Kinematics is the domain of Mechanics that deals with simple translational motion. In this domain, we simply discuss the relationships among displacement, velocity and acceleration; without considering the *cause* of the motion.

We know that velocity is the rate of change of displacement:

**v** = d**x**/dt

Hence, assuming the velocity stays constant(uniform motion), the net displacement(**x**) of an object would be the product of its velocity and the time taken to cover that distance. Hence, if a car is moving on a straight road with constant velocity of 100 km/hr, it would have covered 50 kilometers in half an hour. Since it is moving in a straight line, its net displacement is 50 km from its starting point. Therefore, in general we can say that

**x’** = **x**_{0} + **v** × t

where **x’** is the final position, **x**_{0} is the initial position and **v** is the constant velocity. Both **x’** and **v** are vectors. Note that we could have arrived at this formula by integrating the equation (**v **dt = d**x**) and setting the constant term to **x**_{0}.

Graphically, we can describe it as

It is all very straightforward and intuitive. However, in practice you need to start the car first, accelerate all the way from 0 km/hr to 100 km/hr and then only you can use the constant velocity formula above. In order to study this kind of motion, you need to take acceleration into account.

Acceleration is the rate of change of velocity:

**a** = d**v**/dt

It is similar *in form* to the displacement-velocity relation above. Let me take the liberty to simply integrate it rather than go into the full discussion from the point of view of physics, in order to save time (You can learn more about the physics behind this here):

∫**a** dt = ∫d**v**

If we assume constant acceleration, **a** comes out of the integration in the left hand side:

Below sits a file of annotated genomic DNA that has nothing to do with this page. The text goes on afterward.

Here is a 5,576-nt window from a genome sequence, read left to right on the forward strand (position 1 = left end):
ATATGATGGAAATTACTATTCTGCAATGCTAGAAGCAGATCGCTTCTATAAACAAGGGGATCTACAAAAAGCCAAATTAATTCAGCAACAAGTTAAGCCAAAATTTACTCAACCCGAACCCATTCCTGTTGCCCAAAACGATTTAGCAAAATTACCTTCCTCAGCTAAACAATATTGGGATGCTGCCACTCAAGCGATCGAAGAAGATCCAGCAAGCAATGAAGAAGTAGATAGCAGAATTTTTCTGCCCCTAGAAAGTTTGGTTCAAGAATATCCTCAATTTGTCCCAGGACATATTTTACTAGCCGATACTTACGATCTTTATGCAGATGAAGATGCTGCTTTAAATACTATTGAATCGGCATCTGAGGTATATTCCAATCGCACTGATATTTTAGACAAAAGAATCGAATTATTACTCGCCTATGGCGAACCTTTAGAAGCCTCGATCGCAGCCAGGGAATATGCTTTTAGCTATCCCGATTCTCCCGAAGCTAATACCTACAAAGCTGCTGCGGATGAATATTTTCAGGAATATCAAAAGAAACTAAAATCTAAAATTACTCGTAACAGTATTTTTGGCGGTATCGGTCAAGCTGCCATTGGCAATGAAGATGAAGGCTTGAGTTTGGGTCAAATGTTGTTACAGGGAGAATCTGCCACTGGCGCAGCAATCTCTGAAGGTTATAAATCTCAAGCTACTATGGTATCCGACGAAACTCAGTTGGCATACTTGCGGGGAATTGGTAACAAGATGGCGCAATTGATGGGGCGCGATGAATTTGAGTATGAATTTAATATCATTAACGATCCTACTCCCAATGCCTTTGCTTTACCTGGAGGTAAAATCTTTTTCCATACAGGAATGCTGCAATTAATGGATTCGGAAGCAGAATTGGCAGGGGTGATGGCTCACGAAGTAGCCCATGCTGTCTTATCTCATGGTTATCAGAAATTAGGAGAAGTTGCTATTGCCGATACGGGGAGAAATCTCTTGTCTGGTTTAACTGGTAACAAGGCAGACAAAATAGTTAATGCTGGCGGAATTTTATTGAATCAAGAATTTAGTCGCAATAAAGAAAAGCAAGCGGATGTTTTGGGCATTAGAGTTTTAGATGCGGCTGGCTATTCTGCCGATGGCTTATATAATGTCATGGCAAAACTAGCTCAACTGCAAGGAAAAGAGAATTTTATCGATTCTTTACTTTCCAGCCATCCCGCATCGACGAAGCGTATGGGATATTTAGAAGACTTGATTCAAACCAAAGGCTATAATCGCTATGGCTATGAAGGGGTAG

**a**∫dt = ∫d**v**

**⇒ a**t = **v** – **v**_{0}

or,

v=v_{0 }+at

It is easy to see that the constant of integration should be the initial velocity, **v**_{0}.

Let’s denote this graphically:

In order to calculate displacement, we replace **v** by d**x**/dt:

**⇒ ** d**x**/dt = **a**t + **v**_{0}

⇒ d**x** = (**a**t + **v**_{0}) dt

Integrating,

∫d**x** = ∫(**a**t + **v**_{0}) dt

or,

x= (1/2)at^{2 }+v_{0}t

This equation enables us to plot the displacement-time plot directly, even with varying velocity:

In the uniformly accelerated motion with acceleration and displacement in the same direction, you get the curve like (3): concave up curve because displacement is constantly increasing function of time.

Let’s see one last example to understand the graphical representation of these concepts. Let’s say a particle starts from rest, has a uniform acceleration of 3 m/s^{2} for the next 8 seconds. Then suddenly the acceleration drops to zero(instantaneously) and stays zero for the next 6 seconds, and finally it decelerates with 2 m/s^{2}. We can represent this motion graphically as follows:

It can be seen that the concave up region in plot 4 corresponds to the positive slope line segment in plot 5(from t = 0 to t= 8 seconds), the constant slope region in plot 4 corresponds to the straight horizontal line segment in plot 5(t= 8 to t = 14 seconds) and finally, the concave down region(when the displacement is increasing but more and more slowly) in plot 4 corresponds to the negative slope line segment in plot 5, until finally the velocity reaches zero and particle comes to rest.

Another important relationship can be derived between acceleration and displacement which does not involve time:

we know that

v = v_{0}+at

⇒ t = (v-v_{0})/a

putting this in equation 2

x = v_{0}(v-v_{0})/a +(1/2) a((v-v_{0})/a)^{2}

or,

v

^{2}= v_{0}^{2}+2ax

This is the third equation of Kinematics.

In conclusion, motion of an object can be characterized by its position, velocity and acceleration. If you know the three variables, you can easily describe(and predict) particle trajectory using the three equations of Kinematics.